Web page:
Plane emissions to be traded

The European Commission today proposed legislation to bring greenhouse gas emissions from civil aviation into the EU Emissions Trading Scheme.


The European Commission today proposed legislation to bring greenhouse gas emissions from civil aviation into the EU Emissions Trading Scheme (EU ETS).



EU emissions from international air transport are increasing faster than from any other sector, threatening to undermine the EU’s progress in cutting overall greenhouse gas emissions. According to an EU statement, including civil aviation in the EU ETS is a cost-effective way for the sector to control its emissions and implements an approach endorsed by the International Civil Aviation Organisation (ICAO).



The proposed directive will cover emissions from flights within the EU from 2011 and all flights to and from EU airports from 2012. Both EU and foreign aircraft operators would be covered.



Like the industrial companies already covered by the EU ETS, airlines will be able to sell surplus allowances if they reduce their emissions and will need to buy additional allowances if their emissions grow.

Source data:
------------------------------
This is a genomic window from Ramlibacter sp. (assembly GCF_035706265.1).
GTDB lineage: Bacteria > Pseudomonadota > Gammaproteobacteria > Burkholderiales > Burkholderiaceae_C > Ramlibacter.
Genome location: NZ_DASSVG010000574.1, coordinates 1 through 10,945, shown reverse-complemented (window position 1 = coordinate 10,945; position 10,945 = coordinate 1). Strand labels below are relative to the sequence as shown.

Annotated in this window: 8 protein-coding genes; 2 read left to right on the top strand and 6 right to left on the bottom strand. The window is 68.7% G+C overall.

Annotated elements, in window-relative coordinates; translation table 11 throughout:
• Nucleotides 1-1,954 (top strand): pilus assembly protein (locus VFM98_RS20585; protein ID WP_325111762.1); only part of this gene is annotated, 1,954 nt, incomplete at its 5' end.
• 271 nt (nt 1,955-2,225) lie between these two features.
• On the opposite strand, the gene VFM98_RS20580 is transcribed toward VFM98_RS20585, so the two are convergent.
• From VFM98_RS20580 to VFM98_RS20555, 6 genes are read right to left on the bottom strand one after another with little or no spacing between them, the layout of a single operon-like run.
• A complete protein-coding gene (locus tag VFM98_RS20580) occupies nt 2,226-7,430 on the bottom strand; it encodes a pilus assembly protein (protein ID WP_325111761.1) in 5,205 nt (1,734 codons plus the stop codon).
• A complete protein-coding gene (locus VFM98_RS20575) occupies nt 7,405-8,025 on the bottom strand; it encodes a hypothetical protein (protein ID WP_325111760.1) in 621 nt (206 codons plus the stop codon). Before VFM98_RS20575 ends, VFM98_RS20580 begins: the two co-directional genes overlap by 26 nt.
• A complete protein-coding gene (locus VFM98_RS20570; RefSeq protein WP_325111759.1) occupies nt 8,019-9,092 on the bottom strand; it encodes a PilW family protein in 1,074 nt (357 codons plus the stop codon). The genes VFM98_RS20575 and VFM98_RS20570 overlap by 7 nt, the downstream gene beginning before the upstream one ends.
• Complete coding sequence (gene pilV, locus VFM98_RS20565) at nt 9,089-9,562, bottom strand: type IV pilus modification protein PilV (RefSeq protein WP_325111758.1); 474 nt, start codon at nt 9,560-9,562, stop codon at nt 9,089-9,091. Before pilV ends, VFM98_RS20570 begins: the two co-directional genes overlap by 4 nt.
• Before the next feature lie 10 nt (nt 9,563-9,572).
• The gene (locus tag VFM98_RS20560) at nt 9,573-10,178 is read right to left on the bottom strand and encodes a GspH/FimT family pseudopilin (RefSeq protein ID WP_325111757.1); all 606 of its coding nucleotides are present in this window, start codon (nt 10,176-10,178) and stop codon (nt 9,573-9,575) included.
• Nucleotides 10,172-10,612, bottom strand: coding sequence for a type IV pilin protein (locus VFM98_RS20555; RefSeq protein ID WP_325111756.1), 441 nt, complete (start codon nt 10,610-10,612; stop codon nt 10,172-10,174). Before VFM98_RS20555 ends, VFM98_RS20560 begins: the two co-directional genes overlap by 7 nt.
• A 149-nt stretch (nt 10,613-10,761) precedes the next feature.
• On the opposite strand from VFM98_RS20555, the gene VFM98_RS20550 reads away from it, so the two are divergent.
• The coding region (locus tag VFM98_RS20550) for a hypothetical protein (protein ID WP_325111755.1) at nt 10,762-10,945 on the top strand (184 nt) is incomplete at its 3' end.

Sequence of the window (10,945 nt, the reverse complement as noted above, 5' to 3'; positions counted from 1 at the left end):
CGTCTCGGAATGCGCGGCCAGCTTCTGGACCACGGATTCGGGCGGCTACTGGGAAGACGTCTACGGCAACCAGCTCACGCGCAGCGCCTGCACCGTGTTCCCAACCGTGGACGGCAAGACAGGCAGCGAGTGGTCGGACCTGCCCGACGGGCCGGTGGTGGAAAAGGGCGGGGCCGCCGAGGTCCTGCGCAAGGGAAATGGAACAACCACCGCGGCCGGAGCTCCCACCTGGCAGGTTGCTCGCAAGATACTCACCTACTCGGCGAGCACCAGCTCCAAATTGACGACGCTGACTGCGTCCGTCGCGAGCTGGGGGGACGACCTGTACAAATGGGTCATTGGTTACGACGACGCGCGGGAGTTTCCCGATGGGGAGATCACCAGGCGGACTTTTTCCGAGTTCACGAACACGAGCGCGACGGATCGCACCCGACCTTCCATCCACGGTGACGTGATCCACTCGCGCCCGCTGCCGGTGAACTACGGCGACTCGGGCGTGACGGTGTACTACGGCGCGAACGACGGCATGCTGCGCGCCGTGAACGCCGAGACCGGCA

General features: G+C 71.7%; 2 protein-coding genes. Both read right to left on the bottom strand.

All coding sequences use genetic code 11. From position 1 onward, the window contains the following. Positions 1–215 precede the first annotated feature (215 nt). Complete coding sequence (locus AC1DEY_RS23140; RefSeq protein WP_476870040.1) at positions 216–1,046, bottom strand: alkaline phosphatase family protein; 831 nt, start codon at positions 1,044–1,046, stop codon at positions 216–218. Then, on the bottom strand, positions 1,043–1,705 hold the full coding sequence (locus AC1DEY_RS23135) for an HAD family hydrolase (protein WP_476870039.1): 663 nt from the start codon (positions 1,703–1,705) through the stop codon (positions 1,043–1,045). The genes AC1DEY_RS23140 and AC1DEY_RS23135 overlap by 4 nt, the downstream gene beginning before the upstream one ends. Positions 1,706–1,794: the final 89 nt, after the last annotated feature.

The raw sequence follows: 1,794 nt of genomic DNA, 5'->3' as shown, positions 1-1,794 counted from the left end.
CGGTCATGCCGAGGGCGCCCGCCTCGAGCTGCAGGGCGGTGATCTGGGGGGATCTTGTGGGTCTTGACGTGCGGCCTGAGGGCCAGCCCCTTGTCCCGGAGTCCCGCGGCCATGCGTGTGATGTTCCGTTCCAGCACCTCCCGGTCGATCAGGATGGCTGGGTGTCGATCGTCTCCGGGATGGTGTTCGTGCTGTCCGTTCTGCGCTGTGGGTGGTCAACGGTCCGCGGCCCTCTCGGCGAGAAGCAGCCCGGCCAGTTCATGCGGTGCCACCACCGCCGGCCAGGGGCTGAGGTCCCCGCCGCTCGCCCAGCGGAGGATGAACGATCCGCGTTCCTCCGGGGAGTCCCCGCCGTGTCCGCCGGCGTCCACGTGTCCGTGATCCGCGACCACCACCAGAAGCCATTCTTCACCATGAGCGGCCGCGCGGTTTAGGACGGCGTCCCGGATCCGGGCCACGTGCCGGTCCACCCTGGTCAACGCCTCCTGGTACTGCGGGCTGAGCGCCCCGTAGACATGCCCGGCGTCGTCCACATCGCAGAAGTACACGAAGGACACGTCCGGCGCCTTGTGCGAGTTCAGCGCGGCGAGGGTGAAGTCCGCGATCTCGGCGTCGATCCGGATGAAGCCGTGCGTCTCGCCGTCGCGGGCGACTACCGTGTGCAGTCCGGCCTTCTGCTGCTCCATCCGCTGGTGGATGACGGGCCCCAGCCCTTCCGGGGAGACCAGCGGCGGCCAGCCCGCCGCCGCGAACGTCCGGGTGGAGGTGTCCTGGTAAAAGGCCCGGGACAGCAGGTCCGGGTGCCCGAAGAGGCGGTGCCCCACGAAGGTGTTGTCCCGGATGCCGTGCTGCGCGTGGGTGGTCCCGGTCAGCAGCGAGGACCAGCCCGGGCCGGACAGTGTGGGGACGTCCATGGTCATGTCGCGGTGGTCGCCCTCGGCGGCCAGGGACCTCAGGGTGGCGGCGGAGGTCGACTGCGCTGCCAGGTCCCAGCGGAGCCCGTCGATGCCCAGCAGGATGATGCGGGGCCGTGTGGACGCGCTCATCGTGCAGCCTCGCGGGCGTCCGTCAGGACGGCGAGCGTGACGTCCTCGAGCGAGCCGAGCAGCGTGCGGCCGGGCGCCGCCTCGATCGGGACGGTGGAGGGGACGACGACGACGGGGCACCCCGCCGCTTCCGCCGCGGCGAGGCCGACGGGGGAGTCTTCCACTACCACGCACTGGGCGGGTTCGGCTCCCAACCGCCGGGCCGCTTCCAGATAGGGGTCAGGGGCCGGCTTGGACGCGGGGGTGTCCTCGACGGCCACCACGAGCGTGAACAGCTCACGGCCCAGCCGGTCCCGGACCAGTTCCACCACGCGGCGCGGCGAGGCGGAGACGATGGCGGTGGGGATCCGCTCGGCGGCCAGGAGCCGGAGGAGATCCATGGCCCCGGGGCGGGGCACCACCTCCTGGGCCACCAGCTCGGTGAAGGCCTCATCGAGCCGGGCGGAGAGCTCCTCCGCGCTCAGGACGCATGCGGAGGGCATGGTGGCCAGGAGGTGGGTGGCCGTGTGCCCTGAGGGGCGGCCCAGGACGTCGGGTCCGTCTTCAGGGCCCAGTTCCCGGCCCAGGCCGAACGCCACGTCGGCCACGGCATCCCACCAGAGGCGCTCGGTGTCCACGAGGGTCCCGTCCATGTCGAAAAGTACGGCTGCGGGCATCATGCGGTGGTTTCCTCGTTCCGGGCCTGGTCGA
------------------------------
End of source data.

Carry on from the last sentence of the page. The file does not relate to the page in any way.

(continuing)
While the Kyoto Protocol targets cover emissions from domestic flights, international aviation is not included. Jet fuel for international flights has also historically been exempted from taxation. Bilateral air agreements between EU member states and third countries are being changed to allow this possibility, but this will take time to implement.



Emissions from aviation currently account for about three per cent of total EU greenhouse gas emissions, but they are increasing fast. Since 1990 emissions from aviation have increased by 87 per cent as air travel became cheaper.



Without action, the growth in emissions from flights from EU airports could by 2012 cancel out more than a quarter of the eight per cent emission reduction the EU-15 must achieve to reach its Kyoto Protocol target. By 2020, aviation emissions are likely to more than double from present levels.